Scams: Do you have a high level of "moral flexibility"? Then scams may be for you. There are hundreds of scams out there ranging from "Hey give me money and I'll double it for you", to contracts to trick you, or huge corporation takeovers that can change the dynamics of Eve for everyone.  I know I'm still new and still consider myself to possess decent morals in the game, but for some people they don't care at ALL about other people in the game and would pod their own mother for a few ISK. Personally I'm not a fan of scammers at all and I really find the people that spam the chat channel with stupid scams to be the most annoying of all. To me I put them at same level as telemarketers and used car salesmen. I just end up blocking them and wondering who would possibly be stupid enough for fall for their jokes, but people do, so people keep scamming.

Ninja Salvage: Ninja salvage is the act of stealing someone else's salvage (not the loot) that you had no part in creating. Using salvage drones or a salvager on a wreck does not give you a criminal tag allowing people to shoot you. If you take the loot inside the salvage then you get the suspect tag, but not for just salvaging the wreck. Personally I can't stand ninja salvagers. The ONLY time I think it's ok to "Ninja Salvage" is if you enter a room with wrecks and nobody is there running the missions (make sure they aren't just in the next room through the acceleration gate). Last week we had a ninja salvager come into our room with a Sarum Magnate and start salvaging while we were still running the mission. We had one of our mission runners suicide gank him for doing it. He was carrying a sisters of eve probe launcher, plus a few other cheap faction mods, and we ended up looting about 50-60 million in loot off of him. He was pissed and didn't understand why we would choose to be blown up and lose a ship just to protect our salvage. Well, the point was it was OUR salvage and he was stealing it. We didn't know his ship would drop that much loot, but also explained to him that if he's going to be stupid and steal other people's stuff that next time he probably shouldn't carry such expensive stuff on him. He had some nasty words to say and left the conversation.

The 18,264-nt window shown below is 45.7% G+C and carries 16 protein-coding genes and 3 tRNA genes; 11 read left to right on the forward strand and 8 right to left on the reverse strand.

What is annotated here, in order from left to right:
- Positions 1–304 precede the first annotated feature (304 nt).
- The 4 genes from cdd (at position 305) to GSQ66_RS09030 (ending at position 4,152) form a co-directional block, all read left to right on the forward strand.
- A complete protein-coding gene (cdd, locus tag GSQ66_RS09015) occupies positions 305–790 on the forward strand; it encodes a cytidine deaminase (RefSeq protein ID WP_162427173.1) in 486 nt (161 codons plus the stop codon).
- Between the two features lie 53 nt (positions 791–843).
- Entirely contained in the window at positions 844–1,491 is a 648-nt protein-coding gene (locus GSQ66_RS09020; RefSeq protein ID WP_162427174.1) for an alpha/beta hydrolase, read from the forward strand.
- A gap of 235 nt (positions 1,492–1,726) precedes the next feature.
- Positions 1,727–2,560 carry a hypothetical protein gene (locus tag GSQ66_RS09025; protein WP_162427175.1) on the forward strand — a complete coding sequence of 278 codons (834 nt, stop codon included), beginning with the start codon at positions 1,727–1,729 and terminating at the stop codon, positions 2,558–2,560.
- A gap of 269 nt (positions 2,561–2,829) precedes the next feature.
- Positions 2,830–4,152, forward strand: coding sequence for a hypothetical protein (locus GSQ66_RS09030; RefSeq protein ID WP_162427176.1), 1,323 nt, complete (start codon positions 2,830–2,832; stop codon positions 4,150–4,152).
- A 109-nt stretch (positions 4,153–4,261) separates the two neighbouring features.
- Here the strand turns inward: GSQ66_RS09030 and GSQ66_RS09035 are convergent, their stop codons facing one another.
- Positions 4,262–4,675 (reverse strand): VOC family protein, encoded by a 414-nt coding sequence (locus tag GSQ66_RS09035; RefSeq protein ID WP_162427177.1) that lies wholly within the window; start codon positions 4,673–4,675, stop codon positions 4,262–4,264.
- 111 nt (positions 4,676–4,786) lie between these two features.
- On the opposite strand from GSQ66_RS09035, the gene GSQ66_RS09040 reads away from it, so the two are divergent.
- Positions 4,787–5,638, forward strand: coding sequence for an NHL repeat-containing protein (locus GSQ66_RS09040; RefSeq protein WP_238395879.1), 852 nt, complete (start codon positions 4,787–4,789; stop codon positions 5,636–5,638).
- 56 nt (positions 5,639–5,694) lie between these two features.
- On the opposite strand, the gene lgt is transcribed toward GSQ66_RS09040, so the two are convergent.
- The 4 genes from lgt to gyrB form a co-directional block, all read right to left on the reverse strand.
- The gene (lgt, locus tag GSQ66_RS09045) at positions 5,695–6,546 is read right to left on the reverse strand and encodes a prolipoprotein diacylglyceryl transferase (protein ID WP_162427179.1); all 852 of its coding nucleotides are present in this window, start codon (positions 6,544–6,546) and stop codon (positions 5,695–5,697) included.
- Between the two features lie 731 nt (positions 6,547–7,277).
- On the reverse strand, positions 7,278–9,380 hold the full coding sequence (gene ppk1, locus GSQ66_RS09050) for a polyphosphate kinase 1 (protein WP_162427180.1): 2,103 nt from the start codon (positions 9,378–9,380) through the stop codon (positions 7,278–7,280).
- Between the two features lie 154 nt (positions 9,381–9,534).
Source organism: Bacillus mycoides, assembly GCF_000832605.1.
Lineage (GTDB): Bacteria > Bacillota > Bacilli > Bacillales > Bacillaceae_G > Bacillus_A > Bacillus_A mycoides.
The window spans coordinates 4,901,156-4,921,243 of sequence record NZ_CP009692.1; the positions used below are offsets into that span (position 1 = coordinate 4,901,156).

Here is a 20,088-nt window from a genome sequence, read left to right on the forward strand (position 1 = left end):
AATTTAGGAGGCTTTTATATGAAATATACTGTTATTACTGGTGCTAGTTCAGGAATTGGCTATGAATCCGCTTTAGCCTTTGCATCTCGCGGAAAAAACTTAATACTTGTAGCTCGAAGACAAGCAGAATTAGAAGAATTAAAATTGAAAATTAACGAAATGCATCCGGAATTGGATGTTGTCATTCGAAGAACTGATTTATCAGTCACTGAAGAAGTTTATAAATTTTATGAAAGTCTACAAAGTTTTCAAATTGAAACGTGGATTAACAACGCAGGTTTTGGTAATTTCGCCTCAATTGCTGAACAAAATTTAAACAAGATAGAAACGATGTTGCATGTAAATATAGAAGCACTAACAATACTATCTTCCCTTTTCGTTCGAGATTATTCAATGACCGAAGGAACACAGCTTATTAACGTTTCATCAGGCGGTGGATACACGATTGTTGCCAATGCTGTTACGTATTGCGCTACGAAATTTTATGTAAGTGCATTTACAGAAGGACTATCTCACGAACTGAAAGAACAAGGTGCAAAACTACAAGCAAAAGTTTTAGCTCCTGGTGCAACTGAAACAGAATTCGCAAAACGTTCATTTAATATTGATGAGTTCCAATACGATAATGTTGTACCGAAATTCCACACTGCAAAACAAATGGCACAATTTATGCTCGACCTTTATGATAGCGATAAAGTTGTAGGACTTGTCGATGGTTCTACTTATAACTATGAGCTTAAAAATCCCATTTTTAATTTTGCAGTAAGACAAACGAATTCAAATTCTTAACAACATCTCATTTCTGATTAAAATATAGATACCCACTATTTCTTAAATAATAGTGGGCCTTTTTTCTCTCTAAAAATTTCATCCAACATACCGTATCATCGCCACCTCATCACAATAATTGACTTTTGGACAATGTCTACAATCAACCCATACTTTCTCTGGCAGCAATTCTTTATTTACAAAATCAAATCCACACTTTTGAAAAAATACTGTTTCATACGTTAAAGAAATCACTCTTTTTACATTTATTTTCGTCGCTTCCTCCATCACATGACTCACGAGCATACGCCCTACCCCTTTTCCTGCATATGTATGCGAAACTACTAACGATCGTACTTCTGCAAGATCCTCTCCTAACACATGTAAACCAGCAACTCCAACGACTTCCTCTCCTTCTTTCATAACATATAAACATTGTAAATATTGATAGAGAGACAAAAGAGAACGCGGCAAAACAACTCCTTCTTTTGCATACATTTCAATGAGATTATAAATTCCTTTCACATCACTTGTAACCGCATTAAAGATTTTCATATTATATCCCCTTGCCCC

Gate Camping: Ahh gate camping. If you have been playing Eve for longer than a week you probably already know what gate camping is. This is a risky way to make ISK (More risk for the less skills you possess), but can earn you quite a bit in ISK if you're good at it. Just remember there is always someone better than you, somewhere.

Manufacturing: Almost everything bought and sold in eve in manufactured by someone. Items don't get magically show up for sale at the station you go visit. Someone had to take the time to buy a blueprint, research it, obtain the materials to build it, manufacture it, and then put it up for sale. Every round of ammo you fire came from someone that built it. Ships, ammo, and common mods for your ships are very nice ways to make extra ISK. To be good at manufacturing you need to have the proper skills or you'll end up wasting more materials making the items and losing potential ISK. To make some serious ISK you can try and acquire some Tech 2 blueprints.Tech 2 blueprints are not easy to come by and not cheap when you do find them. If you can get your hands on a tech 2 blueprint that is for a commonly purchased item, and you have the skills to produce that item efficiently, you can make ridiculous amounts of ISK. The only real risk is losing money on the market, and nobody buying your stuff. If that happens, you just cancel the sell order, change the price, and maybe move locations.